Illumination can help night riders stay alive

Take a drive around the city of Medford on any night and you are likely to see a kamikaze (suicidal) bicyclist, riding without any lighting and dressed in dark clothes. To make the situation worse, these night riders are commonly riding on the wrong side of the street, going against the flow of traffic. But that is a different issue for another column.

I'm not sure why some night-riding cyclists are so stealth-like in the darkness. Surely, if these folks were thinking clearly they would realize that they are virtually invisible, just asking to be hit by an automobile.

Putting adequate lighting on your bicycle is inexpensive and easy. For less than $40 you can buy proper front and rear lights that make you conspicuous to motorists and pedestrians from the front and the rear, as well as lighting the road, trail, or bike path ahead of you.

If you have "cat eyes" and don't care about seeing the road or path ahead, at least put a blinking LED (Light Emitting Diode) on the front handle bars and another on the back of the seat post, the seat stay or your helmet. You may not be able to see where you are going, but at least drivers and pedestrians will see you.

Currently, most lights intended for view by traffic coming from behind the cyclist are solid or blinking LED lights. Some of the blinking versions have "scroll blinking" and can be mounted vertically or horizontally. Most rear lights are red. However, I have seen emergency orange and fluorescent green lights. In addition to blinking, most of these lights can be set to a steady beam.

The beauty of an LED is the strength of directional light that it emits for an extremely low energy input. LED lights can typically operate for more than 100 hours on a single set of AA or AAA batteries.

The most eye-catching blinking light I have seen is a Planet Bike Super Flash tail light. It comes with attachments for mounting at different locations on the bike and also can be worn on the back webbing of newer helmets. The light has a distinctive flashing pattern that can be seen from up to a mile away.

If you want to see where you are going, you will need a front light that emits a strong enough beam to illuminate pot holes and debris in the road. Of course, a front light also helps oncoming motorist identify you.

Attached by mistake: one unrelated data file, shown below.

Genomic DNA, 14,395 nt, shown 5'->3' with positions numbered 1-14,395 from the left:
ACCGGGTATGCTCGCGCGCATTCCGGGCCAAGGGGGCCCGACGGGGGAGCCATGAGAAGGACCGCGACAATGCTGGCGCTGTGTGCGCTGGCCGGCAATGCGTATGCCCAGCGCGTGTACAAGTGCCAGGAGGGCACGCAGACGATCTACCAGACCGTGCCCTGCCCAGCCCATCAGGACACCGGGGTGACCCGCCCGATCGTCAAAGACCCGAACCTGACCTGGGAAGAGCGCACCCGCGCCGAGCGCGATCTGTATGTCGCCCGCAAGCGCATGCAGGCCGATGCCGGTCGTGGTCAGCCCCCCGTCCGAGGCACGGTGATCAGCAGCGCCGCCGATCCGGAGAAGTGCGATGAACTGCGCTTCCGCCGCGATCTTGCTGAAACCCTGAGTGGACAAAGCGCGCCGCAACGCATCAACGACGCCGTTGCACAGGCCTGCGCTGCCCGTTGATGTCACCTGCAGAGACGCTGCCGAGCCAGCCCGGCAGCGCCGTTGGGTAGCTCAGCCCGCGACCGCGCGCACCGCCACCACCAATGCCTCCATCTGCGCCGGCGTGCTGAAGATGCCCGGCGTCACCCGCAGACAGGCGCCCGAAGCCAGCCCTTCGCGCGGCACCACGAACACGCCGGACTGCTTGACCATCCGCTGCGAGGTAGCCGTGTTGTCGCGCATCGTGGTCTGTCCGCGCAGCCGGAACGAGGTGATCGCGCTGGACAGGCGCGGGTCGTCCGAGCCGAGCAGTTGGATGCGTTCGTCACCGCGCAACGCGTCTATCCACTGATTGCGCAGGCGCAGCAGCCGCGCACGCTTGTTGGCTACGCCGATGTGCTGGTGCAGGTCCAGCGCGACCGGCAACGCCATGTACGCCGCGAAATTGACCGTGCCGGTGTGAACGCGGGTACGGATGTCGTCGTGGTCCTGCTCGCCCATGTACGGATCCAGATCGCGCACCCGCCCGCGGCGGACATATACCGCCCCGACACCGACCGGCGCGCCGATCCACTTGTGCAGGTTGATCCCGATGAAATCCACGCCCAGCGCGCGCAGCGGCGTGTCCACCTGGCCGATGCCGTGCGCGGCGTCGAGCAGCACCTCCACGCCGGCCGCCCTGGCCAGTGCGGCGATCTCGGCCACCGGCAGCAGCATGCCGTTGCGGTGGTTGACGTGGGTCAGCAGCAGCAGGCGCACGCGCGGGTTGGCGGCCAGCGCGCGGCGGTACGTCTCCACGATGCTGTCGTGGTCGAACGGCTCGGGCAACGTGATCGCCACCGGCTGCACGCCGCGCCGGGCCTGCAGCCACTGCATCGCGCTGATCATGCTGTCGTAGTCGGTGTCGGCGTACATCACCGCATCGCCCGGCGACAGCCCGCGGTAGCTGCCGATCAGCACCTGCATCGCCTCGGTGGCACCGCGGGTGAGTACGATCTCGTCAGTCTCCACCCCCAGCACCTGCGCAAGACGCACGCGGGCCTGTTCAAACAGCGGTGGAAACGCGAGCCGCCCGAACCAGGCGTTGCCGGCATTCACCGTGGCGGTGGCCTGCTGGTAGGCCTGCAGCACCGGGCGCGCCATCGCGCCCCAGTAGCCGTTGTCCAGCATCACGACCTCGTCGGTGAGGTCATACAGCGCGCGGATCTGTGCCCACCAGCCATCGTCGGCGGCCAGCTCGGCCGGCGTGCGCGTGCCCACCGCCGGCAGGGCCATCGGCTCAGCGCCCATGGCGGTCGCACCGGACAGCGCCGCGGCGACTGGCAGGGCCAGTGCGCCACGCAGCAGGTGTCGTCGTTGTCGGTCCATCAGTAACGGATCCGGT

The least-expensive front-lighting systems have LED bulbs and run on two AA batteries for up to 100 hours. Front light systems typically attach to the handlebars.

If you ride frequently at night, I recommend a rechargeable battery-pack system, which has more powerful and efficient front lighting. NiCad batteries are used in the majority of the smaller, self-contained lights, but you may find lead acid, NiCad, NiMh or even Li-ion batteries. Typically, the more expensive the system, the more efficient the battery and the more powerful the light-emitting bulb.

Expect to pay around $100 or more for a good rechargeable system. NiteRider, CygoLite, and Light and Motion are popular brands. Recharging time varies from as short as four hours up to overnight. The length of usable light time varies considerably between systems.

The latest high-tech light is the Nite Rider MiNewt, Mini-USB. It is the first bike light to feature a Li-ion battery capable of being charged from the USB port of your computer or wall outlet, providing the ultimate in charging flexibility. Weighing only 175 grams, the unit can be mounted almost anywhere. Although light on weight, the Mini's high-powered LED pumps out more than 110 lumens and has a run time of three hours.

If you don't want to end up as a flat piece of humanity on the road surface (like many nocturnal critters in the Rogue Valley), make yourself visible at night. Turn on your lights, cyclists, and be seen! If you venture out at twilight or after dark, wear reflective clothing and a helmet. Be safe and live to ride another day.

Bicycling enthusiast Bob Korfhage of Phoenix is a former president of Siskiyou Velo bicycle club.

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